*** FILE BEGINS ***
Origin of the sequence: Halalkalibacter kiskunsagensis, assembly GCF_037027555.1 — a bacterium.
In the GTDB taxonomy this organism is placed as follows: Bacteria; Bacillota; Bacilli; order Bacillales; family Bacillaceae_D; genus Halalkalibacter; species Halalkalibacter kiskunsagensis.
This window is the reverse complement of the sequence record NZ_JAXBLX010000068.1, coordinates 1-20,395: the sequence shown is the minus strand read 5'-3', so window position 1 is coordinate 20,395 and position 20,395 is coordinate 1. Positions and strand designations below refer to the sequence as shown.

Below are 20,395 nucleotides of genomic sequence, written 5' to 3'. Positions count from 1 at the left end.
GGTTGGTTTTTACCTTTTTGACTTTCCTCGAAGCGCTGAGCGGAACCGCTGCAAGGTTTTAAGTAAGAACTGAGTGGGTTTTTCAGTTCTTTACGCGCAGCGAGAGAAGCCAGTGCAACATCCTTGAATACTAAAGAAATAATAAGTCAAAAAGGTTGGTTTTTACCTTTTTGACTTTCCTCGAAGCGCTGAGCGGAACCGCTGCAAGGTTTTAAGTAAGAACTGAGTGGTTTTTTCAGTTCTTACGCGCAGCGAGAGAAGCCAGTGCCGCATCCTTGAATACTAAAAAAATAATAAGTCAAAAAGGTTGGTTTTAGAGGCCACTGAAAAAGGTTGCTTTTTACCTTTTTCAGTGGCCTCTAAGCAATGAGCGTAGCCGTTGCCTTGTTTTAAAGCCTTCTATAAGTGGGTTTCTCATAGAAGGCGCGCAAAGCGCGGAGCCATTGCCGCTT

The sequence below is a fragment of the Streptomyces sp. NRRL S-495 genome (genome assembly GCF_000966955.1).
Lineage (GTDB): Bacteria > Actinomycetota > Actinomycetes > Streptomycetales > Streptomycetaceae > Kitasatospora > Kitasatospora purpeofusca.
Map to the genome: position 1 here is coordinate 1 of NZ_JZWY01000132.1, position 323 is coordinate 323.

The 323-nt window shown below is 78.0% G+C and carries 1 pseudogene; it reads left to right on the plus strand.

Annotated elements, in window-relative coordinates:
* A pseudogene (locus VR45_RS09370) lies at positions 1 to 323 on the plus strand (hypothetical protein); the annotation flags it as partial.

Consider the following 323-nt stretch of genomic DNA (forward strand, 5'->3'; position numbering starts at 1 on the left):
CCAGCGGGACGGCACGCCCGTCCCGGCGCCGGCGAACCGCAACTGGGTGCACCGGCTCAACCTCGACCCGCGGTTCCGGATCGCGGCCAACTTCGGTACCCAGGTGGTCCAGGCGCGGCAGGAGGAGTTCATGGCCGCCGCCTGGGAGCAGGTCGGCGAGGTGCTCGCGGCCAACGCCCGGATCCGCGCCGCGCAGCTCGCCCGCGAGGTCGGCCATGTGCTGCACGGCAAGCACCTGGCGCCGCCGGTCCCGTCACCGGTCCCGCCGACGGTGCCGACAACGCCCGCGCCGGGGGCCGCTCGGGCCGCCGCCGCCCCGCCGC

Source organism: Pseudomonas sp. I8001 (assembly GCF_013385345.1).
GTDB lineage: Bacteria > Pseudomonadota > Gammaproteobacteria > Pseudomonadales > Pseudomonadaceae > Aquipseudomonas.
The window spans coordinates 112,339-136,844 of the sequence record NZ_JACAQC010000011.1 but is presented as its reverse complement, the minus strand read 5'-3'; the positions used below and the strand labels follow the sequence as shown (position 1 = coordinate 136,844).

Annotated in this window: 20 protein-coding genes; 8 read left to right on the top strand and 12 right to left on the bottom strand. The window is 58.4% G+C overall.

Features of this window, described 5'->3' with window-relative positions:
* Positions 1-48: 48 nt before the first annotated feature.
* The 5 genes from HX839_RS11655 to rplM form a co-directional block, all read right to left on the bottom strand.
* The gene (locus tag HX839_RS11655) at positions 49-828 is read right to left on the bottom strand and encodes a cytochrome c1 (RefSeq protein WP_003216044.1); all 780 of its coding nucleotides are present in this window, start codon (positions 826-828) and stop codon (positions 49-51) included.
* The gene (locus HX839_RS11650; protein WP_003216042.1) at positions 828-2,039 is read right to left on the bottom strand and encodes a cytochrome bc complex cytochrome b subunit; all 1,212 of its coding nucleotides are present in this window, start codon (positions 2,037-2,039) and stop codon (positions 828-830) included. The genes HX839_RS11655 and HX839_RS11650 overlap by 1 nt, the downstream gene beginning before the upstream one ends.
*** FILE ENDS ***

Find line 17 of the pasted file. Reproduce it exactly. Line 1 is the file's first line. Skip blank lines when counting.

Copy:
Annotated in this window: 20 protein-coding genes; 8 read left to right on the top strand and 12 right to left on the bottom strand. The window is 58.4% G+C overall.